The pace and scale of our response to the climate crisis is mission-critical, as underscored by the most recent call to action by leading climate scientists. Climate action can and must become a powerful unifier on the international stage. But this requires governments, businesses and investors to forge new partnerships and agreements collaboratively, invest intentionally in testing innovative approaches in order to drive finance towards activities that deliver the highest level of emission reductions possible.
IETA estimates that carbon markets could halve the costs of countries reaching their emissions reductions targets by 2030. The new carbon market under Article 6 of the Paris Agreement has a central role to play here.
Article 6 is a clause in the Paris Agreement that sets the rules for international cooperation between countries to meet their emission reduction targets. Following the approval of this rulebook at COP26 in Glasgow, the Thai and Swiss governments have come together to authorise the first Article 6 programme in Asia: the Bangkok E-Bus Programme.
This trailblazing programme is one of the first under Article 6 and will introduce around 2,000 electric buses (e-buses) in the Bangkok Metropolitan Area – a move that will help avoid around 500,000 tonnes of CO2 by 2030 and significantly improve air quality in a congested megacity like Bangkok. It provides, in effect, a blueprint for what the effective implementation of Article 6 could look like both for countries and the global climate, and it highlights the benefits of international cooperation between governments and the private sector.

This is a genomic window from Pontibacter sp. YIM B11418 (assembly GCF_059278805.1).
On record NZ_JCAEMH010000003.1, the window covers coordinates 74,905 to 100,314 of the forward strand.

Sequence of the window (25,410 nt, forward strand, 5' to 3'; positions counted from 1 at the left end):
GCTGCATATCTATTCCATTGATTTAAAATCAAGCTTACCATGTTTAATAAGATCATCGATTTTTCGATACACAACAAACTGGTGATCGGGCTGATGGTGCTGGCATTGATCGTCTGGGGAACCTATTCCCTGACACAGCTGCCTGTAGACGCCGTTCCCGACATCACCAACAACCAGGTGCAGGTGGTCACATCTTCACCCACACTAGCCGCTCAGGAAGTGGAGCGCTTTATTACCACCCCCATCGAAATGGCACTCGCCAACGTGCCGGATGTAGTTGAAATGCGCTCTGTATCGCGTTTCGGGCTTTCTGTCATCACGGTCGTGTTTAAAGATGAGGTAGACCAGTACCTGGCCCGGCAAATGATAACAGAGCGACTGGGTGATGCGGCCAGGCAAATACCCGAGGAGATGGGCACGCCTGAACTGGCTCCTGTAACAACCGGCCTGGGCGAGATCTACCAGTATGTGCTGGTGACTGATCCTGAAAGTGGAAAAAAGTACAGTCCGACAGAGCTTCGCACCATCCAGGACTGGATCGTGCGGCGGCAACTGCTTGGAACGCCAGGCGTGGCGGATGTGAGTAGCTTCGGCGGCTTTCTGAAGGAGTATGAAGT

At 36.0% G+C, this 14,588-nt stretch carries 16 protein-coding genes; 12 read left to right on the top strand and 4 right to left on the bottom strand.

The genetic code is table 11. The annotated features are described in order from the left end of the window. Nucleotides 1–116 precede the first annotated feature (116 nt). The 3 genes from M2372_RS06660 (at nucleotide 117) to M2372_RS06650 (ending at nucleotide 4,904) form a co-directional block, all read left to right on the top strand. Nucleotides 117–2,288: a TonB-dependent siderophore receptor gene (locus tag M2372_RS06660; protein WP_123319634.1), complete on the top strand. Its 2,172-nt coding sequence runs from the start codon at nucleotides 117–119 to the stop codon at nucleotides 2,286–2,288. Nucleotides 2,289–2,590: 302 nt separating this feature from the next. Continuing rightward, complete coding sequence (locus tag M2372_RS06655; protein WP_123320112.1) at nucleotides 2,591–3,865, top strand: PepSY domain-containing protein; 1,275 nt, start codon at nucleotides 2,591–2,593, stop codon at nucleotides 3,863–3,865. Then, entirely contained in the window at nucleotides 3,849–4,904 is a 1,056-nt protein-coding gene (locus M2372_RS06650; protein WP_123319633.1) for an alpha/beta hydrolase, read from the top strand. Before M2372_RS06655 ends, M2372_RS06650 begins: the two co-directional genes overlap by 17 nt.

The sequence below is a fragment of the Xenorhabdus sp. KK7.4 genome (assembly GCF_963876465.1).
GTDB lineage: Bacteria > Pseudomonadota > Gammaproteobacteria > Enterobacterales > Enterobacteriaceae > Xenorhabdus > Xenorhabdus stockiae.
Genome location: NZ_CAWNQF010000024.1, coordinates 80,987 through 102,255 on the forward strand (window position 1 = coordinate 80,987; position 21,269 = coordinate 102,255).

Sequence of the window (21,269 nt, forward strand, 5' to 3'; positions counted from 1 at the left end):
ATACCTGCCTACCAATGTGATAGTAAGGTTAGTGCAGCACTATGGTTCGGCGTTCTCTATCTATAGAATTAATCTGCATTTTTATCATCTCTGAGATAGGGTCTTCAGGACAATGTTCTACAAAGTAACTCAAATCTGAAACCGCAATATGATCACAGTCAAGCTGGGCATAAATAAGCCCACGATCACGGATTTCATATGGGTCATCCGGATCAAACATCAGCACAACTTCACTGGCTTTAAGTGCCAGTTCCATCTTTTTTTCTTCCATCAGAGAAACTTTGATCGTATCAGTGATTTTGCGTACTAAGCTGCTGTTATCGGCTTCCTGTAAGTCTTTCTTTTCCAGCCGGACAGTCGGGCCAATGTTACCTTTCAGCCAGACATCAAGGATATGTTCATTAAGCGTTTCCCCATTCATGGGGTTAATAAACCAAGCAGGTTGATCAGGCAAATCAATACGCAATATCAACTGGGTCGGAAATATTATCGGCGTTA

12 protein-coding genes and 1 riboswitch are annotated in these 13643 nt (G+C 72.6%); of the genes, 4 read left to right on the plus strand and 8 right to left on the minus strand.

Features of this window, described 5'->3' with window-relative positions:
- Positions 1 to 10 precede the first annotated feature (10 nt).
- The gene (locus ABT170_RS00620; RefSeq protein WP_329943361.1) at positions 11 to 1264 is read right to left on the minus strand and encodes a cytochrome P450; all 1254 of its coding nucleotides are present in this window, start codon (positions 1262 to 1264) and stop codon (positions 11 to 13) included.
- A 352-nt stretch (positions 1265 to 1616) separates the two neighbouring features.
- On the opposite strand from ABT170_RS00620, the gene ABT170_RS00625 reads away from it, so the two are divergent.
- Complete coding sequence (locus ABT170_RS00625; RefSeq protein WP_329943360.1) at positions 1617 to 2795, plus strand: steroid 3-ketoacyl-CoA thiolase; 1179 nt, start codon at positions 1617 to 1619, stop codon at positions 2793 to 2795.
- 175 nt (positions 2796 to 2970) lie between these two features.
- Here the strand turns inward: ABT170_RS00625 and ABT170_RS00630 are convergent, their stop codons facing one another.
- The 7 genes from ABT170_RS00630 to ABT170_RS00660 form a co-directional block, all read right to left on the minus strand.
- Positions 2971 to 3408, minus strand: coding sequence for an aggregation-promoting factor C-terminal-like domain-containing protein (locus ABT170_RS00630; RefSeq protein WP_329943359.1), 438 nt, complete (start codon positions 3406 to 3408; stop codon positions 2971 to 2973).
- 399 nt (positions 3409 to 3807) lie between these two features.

The potential of Article 6
The authorisation of the Bangkok E-Bus Programme is the latest step forward following the signature of the cooperation agreement by the Ministers of Environment of both Thailand and Switzerland in June 2022. It represents the culmination of years of work from both Thai and Swiss governments, KliK Foundation, Energy Absolute, and South Pole – a true example of the transformational capacity of carbon markets to bring together a full ecosystem of partners and reduce carbon emissions cost-effectively.
Central to this agreement are Internationally Transferred Mitigation Outcomes, or ITMOs. ITMOs are the units of trade or international carbon credits under Article 6. Article 6 provides a framework whereby one country (Thailand, in this example) which requires financing for climate solutions is able to credibly and transparently cooperate with another country (here, Switzerland) which is seeking to achieve more cost-effective emission reductions.